destructive. If they had stood for conservative principle and the full
expression of views, instead of attempting to silence those who opposed mere
party, their movement, and the party, would be in a better, and healthier,
position.

At any rate, come and get me, copper.

Tuesday, October 07, 2008

Paul and Tommy Working Together Again!




Prince/Soul Asylum drummer Michael Bland posted these pics and the following message on the Man Without Ties message board:













hello folks!! long time, no message..

anyway, i thought i'd get on here and try to explain what went down, a couple weeks ago.

tommy called and said that paul was in a particularly good mood and felt like getting together to jam. no pressure. no expectations. so, we did. it was alot of fun. jim boquist dropped by, the second day, and played some guitar with us.
as far as covers go, we toyed with a handful of folk songs, oddly enough. "if i had a hammer".. "the streets of laredo".. etc. things like that. of course, the treatment was pretty ramones-ish..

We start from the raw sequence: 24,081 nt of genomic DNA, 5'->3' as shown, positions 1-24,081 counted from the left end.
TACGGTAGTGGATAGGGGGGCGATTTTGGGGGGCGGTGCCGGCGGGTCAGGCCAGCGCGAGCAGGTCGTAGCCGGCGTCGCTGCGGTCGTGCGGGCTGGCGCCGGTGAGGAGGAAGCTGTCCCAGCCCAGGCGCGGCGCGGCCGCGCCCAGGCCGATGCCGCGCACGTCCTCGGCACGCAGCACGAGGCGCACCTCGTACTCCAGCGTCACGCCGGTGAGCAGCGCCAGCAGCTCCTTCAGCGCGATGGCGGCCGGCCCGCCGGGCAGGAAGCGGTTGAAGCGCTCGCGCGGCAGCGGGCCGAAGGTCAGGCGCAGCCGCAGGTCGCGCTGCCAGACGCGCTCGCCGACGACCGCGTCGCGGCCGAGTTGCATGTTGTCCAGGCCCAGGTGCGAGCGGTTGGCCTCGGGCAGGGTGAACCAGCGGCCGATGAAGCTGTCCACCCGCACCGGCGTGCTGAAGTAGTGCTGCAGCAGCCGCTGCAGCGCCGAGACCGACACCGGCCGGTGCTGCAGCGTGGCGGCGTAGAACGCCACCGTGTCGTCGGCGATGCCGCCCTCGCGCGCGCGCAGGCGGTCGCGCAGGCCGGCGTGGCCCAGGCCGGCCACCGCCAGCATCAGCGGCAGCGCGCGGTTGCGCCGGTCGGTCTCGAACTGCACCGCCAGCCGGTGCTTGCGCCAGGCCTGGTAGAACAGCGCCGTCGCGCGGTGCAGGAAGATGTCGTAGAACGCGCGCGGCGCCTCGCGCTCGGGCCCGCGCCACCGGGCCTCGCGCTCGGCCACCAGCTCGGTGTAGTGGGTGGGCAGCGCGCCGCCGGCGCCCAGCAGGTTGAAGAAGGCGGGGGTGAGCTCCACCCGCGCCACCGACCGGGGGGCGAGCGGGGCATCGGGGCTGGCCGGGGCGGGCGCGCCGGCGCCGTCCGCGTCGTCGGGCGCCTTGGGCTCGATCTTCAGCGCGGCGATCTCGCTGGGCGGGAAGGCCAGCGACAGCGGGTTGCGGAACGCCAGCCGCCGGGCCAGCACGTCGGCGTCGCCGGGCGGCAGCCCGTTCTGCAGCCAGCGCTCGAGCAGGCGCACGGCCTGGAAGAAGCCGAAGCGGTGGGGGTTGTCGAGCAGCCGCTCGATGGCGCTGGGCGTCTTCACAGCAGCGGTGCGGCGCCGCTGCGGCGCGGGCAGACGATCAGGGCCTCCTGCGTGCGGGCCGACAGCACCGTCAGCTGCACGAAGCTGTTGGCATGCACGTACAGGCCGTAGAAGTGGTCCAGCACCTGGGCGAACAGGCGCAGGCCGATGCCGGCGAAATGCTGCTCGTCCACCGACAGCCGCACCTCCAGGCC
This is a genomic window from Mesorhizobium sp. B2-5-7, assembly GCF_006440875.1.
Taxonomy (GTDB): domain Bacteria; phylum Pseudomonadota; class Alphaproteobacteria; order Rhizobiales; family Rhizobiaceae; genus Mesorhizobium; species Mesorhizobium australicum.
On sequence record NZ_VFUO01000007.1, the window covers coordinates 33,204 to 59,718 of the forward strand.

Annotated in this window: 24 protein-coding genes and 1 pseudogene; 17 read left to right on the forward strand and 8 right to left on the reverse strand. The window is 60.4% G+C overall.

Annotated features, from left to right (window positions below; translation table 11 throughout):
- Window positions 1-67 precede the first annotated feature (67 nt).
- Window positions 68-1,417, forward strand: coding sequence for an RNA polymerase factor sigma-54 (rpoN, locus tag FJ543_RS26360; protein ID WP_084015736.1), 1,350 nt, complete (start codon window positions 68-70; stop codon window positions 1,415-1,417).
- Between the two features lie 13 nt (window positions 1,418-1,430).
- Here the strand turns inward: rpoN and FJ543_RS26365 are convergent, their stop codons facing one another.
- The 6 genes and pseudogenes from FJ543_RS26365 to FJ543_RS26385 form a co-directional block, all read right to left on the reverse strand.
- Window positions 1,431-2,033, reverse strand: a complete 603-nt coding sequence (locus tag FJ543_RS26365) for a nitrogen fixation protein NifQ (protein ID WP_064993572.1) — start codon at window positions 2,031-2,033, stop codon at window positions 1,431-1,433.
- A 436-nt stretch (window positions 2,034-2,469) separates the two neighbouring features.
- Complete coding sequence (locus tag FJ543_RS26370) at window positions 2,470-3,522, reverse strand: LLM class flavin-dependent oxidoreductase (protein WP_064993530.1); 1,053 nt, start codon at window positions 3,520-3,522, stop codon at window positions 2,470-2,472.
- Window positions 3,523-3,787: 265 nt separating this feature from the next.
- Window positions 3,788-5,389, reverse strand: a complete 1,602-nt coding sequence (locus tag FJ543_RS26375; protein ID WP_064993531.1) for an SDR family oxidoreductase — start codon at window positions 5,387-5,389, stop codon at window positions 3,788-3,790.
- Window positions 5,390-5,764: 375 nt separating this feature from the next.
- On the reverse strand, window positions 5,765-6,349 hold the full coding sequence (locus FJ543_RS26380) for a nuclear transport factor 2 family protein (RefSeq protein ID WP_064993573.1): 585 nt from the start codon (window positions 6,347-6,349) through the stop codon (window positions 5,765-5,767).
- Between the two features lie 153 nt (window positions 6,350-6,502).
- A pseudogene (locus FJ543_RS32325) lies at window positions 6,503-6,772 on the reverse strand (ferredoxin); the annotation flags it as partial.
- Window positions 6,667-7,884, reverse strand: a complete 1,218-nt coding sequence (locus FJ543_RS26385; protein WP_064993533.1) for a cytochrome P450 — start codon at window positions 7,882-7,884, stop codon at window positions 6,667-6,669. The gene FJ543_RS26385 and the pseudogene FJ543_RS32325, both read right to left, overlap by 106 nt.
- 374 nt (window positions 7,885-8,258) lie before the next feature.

as far as 'mats songs go, we de-composed "little mascara", "left of the dial" and "bastards of young" so badly, all we could do was laugh about it.
however, we did get through "i'll be you", "i.o.u", a country rendition of "alex chilton", and surprisingly, "unsatisfied".
we also kicked around "bored of edukation", and a couple other new songs paul had been working on at home. we tried a tommy stinson song.. i believe it was called "a match made in hell". that one went pretty well..

as for the change in clothes, paul tends to travel with more than one change of clothes. but, we did jam on 2 consecutive days, as well..
the reason you see no pics of tommy actually playing is because i took these shots from behind the drum kit.. which means there were no photographs taken while music was being made.

oh yeah.. and, the reason the bricks are crooked is because the backdrop from the "grave dancers union" tour is covering the not-so-flattering walls of our (soul asylum's) rehearsal space, which is where this auspicious occasion took place. it hangs a little crooked..

any questions?

M.B.